• MW - Missing Word -- The article "the" before "branch" is not shown in the English translation.
  • WW - Wrong Word -- The word translated as "is" means "becomes." In many ways, the two words are opposites.
  • WW - Wrong Word -- The word translated as "yet" means "already."
  • MW - Missing Word -- The article "the" before "leaves" is not shown in the English translation.
  • MW - Missing Word -- The article "the" before "summer" is not shown in the English translation.
  • CW - Confusing Word -- The "summer" does not capture the specific meaning of the word.

NIV Analysis: 

Now -- (WW)  The word translated as "now" means "but" because it joins phrases in an adversarial way. Since it always falls in the second position, translating it as "however" often captures its feeling better. When used in writing, it creates complex sentences, but when spoken, it makes a good pausing point so that an important or humorous word can follow.

learn  - "Learn" is a word that means "to learn especially by experience or study." This is consistent with the different verb used below to translate as "you see."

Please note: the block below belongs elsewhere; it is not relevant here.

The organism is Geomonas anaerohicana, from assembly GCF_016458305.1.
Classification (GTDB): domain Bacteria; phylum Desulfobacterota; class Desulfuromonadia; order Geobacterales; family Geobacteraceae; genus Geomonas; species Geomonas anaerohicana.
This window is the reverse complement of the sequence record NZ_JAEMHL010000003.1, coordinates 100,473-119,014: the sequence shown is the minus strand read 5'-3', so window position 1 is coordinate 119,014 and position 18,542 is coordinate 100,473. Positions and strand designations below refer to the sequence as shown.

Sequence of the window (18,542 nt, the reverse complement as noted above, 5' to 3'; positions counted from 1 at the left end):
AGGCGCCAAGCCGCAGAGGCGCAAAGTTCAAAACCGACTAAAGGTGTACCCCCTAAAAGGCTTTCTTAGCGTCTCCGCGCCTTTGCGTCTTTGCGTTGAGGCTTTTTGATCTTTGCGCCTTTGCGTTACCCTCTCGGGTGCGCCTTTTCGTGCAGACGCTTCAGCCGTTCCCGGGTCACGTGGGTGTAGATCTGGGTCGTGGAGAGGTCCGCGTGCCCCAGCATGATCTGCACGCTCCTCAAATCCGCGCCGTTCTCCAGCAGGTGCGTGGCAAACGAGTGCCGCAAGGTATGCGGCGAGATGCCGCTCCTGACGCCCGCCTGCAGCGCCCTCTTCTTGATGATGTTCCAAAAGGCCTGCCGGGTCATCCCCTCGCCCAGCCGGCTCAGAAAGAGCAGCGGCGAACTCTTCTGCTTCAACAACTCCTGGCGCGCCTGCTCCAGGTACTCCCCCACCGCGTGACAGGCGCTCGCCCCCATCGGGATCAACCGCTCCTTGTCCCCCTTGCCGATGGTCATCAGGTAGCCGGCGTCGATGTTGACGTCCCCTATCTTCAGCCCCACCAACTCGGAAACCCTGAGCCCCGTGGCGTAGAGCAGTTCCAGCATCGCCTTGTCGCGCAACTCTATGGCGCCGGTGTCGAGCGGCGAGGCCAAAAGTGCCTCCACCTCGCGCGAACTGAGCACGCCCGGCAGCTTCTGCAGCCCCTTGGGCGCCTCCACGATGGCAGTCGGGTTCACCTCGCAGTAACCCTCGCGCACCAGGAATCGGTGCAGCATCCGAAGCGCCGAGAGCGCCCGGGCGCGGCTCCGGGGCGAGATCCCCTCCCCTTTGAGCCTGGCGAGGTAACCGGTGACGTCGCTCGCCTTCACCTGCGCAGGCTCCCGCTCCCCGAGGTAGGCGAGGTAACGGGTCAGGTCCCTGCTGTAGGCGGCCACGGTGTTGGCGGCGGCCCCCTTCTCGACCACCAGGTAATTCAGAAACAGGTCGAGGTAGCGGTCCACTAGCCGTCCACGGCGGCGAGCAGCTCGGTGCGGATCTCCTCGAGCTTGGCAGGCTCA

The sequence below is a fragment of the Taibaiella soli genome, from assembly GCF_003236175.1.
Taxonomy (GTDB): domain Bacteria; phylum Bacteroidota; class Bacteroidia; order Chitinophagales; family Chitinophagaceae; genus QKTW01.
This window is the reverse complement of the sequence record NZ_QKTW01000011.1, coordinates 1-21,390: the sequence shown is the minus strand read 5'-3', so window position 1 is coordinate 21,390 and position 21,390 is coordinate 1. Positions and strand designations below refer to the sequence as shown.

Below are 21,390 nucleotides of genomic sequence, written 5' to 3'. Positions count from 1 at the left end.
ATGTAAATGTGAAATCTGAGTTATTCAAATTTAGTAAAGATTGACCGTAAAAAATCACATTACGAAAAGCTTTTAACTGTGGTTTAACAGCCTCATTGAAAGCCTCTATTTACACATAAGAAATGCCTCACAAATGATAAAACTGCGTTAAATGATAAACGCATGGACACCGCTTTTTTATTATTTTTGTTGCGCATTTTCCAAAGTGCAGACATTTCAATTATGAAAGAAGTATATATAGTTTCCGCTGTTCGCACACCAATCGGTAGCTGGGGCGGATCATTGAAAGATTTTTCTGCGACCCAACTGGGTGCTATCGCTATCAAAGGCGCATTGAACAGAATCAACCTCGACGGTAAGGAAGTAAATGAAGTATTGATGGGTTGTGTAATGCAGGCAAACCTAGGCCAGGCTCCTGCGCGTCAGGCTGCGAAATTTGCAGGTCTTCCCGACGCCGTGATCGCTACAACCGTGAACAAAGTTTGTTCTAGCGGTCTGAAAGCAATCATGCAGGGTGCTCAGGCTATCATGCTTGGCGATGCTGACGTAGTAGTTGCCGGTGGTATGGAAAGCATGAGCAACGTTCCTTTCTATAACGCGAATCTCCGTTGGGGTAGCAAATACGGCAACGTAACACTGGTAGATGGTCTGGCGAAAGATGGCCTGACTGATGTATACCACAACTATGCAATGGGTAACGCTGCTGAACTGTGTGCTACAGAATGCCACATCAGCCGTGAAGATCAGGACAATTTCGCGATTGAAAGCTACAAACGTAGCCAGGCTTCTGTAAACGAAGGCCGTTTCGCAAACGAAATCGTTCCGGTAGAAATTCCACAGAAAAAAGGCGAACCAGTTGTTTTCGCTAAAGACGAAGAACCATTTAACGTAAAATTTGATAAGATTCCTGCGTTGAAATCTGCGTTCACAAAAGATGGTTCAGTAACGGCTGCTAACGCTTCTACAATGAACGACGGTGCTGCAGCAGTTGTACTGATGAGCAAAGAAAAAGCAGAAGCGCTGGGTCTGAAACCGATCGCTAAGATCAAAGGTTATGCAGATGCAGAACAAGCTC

this -- The word translated as "this" is the Greek definite article, "the" which usually precedes a noun and, without a noun, takes the meaning of "the one." The Greek article is much closer to our demonstrative pronouns ("this," "that," "these," "those"). See this article for more.  There is no indefinite article "a" in Greek, but when a word doesn't have a definite article, the indefinite article can be added in English translation.

lesson -- (CW) "Lesson" is translated from a Greek word that means "comparison," "illustration," and "analogy." It is most often translated in the NT as "parable" but occasionally as "comparison." This word is introduced by a definitive article, so "the analogy."